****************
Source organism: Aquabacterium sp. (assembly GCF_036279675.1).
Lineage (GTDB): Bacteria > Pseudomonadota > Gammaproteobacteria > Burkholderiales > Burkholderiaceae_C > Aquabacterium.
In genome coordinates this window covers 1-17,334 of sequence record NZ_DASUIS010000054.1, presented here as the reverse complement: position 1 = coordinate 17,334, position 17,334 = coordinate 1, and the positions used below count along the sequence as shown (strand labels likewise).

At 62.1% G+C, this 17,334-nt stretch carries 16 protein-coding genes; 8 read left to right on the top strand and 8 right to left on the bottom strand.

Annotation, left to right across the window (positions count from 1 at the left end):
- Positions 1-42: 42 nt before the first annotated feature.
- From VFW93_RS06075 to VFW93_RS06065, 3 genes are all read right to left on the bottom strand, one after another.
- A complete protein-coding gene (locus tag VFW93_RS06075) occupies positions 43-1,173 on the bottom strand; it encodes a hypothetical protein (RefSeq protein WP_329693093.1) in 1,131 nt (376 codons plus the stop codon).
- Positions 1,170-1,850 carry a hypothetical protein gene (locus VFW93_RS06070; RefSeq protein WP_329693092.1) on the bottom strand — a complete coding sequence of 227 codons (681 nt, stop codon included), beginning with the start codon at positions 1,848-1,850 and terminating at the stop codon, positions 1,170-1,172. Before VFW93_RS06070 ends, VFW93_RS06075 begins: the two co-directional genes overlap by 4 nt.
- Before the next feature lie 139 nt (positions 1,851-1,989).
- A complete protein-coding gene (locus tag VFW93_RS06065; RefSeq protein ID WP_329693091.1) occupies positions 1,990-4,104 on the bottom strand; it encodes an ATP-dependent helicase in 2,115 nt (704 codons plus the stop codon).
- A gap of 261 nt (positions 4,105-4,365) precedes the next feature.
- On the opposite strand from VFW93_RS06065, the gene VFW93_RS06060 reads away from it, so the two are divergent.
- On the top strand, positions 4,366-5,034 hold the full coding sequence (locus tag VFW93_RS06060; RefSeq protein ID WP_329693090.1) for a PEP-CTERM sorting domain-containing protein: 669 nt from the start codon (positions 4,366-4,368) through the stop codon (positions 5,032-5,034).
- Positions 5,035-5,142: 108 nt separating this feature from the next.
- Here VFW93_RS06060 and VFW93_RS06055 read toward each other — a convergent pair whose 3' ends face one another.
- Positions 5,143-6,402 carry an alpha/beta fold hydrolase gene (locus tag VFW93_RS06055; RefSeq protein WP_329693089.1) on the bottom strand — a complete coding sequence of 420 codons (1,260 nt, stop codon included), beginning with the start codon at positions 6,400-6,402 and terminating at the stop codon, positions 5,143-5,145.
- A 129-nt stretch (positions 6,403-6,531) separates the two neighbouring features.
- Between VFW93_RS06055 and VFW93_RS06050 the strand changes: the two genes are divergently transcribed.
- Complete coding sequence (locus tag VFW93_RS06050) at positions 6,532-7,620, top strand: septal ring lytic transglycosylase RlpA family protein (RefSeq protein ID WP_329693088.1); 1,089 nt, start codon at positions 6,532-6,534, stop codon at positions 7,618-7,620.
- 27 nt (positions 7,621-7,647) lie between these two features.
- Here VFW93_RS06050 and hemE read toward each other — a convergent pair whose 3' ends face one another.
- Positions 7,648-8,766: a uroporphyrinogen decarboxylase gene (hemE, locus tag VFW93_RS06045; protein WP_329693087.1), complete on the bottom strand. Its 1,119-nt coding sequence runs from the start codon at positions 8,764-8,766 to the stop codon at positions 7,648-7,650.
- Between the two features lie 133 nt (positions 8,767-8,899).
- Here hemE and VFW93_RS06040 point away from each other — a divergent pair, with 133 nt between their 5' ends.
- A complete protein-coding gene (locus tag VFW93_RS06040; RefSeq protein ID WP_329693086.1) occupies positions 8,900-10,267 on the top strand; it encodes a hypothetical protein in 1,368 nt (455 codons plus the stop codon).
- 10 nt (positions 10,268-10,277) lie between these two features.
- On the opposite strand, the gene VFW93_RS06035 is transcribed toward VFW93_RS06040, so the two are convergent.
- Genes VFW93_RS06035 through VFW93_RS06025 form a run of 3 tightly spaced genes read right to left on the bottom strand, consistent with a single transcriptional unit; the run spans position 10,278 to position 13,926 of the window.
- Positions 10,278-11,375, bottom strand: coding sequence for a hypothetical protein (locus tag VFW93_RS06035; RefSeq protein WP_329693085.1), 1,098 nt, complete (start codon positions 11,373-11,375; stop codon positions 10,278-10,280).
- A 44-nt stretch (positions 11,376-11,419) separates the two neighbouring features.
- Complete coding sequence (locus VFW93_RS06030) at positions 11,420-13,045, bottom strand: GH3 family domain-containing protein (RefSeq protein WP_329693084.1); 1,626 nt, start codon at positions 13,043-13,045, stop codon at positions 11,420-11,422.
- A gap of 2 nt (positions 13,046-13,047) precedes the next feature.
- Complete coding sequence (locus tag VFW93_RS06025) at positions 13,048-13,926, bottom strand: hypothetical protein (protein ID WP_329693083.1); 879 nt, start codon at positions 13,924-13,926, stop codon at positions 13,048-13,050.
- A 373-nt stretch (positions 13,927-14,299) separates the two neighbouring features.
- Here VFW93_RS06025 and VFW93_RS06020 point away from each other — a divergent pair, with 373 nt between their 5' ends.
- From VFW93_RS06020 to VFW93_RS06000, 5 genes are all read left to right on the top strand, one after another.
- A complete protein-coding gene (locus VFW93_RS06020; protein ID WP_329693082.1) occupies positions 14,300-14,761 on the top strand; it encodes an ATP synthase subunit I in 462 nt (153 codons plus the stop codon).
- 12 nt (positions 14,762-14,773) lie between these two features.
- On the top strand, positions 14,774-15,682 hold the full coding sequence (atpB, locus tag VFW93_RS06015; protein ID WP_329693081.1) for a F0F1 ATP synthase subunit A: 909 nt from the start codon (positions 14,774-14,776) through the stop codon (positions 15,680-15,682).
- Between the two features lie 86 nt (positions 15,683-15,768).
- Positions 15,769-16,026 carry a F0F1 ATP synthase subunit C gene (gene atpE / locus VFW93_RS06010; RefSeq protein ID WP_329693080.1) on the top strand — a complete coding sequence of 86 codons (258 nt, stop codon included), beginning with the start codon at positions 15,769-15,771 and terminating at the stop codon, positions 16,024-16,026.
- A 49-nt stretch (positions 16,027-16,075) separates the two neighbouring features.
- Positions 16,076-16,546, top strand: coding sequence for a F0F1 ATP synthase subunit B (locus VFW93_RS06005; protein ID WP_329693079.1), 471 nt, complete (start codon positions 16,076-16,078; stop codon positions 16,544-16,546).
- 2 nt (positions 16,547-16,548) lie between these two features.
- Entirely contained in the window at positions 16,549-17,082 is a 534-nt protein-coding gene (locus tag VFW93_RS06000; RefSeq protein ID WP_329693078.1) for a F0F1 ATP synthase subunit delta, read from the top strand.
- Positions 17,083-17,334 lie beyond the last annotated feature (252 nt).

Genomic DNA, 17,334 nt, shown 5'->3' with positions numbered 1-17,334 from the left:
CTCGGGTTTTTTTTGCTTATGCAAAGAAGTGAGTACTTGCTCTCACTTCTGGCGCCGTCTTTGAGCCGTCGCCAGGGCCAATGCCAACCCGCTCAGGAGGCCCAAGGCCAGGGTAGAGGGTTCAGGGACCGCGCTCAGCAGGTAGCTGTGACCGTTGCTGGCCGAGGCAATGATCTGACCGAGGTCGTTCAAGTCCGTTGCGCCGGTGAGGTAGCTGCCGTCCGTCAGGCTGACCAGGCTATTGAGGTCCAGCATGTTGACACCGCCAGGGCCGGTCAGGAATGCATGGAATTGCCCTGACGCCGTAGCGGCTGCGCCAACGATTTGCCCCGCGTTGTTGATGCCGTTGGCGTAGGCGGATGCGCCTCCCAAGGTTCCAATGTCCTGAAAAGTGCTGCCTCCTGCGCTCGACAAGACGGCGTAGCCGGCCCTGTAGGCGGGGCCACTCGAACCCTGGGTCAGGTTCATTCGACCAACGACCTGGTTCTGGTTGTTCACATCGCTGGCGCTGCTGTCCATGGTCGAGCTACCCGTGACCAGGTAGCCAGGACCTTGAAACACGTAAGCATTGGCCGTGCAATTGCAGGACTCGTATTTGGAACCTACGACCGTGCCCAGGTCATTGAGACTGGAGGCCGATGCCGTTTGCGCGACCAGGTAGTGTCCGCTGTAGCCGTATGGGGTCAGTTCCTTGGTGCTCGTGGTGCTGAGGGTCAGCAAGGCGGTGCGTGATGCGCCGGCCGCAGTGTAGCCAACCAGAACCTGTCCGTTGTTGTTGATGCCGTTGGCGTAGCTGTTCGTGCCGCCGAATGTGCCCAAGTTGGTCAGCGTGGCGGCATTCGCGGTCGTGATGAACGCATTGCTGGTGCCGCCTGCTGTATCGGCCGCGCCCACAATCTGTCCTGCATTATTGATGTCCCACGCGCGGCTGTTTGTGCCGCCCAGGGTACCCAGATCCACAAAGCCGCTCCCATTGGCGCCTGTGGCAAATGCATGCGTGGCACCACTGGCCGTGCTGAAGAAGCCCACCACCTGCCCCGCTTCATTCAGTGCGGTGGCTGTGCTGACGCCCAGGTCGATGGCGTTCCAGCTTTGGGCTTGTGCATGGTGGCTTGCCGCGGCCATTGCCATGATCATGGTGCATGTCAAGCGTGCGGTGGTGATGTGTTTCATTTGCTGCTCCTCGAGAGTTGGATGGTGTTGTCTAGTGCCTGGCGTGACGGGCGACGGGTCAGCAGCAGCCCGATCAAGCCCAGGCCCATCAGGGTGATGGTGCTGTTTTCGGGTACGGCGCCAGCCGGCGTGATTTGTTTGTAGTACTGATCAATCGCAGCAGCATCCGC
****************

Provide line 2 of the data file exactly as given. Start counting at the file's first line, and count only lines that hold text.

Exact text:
Lineage (GTDB): Bacteria > Pseudomonadota > Gammaproteobacteria > Burkholderiales > Burkholderiaceae_C > Aquabacterium.